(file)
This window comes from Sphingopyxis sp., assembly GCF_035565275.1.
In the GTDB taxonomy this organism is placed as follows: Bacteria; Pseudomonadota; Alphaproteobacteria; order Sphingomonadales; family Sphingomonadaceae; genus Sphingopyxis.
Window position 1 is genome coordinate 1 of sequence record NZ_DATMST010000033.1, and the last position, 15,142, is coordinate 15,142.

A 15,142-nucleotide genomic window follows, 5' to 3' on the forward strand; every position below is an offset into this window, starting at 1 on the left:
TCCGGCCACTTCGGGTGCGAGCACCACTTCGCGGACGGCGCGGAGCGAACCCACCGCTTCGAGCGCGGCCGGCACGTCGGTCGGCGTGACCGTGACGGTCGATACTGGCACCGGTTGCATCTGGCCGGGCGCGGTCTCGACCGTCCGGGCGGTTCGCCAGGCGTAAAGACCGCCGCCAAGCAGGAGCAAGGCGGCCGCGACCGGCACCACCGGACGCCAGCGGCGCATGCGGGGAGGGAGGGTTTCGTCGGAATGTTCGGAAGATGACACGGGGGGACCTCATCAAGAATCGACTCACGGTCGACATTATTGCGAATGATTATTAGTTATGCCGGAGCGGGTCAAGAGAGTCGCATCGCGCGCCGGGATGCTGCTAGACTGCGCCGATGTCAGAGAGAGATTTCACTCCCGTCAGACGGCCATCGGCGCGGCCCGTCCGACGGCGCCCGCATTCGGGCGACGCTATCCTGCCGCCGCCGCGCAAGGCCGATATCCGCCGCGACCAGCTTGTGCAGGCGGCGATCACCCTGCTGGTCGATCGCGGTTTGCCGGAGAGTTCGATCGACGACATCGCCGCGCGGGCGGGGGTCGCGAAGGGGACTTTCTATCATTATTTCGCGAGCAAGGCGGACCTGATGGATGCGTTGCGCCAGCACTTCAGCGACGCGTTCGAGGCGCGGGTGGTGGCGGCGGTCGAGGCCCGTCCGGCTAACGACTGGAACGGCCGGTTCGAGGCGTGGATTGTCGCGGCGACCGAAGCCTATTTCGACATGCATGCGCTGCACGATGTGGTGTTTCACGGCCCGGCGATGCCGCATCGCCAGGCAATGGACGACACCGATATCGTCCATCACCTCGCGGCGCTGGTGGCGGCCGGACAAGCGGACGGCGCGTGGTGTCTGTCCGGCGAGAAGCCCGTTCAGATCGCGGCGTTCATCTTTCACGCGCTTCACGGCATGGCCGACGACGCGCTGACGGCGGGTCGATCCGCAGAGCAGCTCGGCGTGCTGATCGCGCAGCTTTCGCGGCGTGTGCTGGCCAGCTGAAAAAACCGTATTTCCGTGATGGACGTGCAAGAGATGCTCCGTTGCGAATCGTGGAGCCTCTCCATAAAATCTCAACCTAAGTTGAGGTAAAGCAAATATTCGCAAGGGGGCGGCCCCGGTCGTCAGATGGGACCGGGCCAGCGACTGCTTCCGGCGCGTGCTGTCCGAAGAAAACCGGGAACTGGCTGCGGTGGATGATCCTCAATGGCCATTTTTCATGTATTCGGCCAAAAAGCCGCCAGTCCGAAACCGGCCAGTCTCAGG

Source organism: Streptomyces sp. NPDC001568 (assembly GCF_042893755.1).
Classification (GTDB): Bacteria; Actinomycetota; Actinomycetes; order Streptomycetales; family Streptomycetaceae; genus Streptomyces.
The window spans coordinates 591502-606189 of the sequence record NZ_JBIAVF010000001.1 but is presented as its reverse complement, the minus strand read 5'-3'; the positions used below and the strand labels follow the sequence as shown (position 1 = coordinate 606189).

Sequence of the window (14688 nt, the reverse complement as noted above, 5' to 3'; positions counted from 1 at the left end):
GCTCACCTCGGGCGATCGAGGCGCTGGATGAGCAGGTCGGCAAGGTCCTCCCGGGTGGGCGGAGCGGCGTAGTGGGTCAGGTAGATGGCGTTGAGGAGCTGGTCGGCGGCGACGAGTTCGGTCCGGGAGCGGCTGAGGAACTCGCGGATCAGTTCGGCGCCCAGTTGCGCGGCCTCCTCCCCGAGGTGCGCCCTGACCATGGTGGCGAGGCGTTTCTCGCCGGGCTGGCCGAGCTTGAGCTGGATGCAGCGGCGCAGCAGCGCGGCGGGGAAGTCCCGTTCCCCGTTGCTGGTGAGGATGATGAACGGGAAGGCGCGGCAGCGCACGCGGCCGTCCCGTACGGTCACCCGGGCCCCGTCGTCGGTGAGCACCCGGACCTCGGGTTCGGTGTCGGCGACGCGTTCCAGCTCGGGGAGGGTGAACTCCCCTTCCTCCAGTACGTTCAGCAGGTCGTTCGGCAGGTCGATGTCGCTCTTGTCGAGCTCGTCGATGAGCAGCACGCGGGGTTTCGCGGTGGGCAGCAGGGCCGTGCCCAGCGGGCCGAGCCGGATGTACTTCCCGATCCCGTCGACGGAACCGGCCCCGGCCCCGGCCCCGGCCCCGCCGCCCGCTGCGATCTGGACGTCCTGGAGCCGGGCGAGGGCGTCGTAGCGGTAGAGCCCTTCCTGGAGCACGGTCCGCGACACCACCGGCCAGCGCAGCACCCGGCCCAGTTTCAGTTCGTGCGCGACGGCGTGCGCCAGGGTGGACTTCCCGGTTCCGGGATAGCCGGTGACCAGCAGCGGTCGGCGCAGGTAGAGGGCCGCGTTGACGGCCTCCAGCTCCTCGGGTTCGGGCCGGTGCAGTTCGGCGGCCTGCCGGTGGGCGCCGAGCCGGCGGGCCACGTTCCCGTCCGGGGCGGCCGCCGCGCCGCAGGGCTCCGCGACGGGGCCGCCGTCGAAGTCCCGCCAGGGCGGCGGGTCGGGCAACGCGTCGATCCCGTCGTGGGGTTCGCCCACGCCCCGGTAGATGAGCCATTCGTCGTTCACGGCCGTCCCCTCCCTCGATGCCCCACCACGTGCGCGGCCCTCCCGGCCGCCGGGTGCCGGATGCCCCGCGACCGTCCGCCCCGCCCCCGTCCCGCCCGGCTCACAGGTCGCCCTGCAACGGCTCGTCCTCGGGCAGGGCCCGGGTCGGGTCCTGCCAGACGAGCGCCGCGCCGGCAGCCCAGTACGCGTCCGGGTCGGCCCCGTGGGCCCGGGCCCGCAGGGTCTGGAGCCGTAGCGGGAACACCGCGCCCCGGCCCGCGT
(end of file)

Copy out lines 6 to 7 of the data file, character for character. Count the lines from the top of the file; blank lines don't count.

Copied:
Source organism: Streptomyces sp. NPDC001568 (assembly GCF_042893755.1).
Classification (GTDB): Bacteria; Actinomycetota; Actinomycetes; order Streptomycetales; family Streptomycetaceae; genus Streptomyces.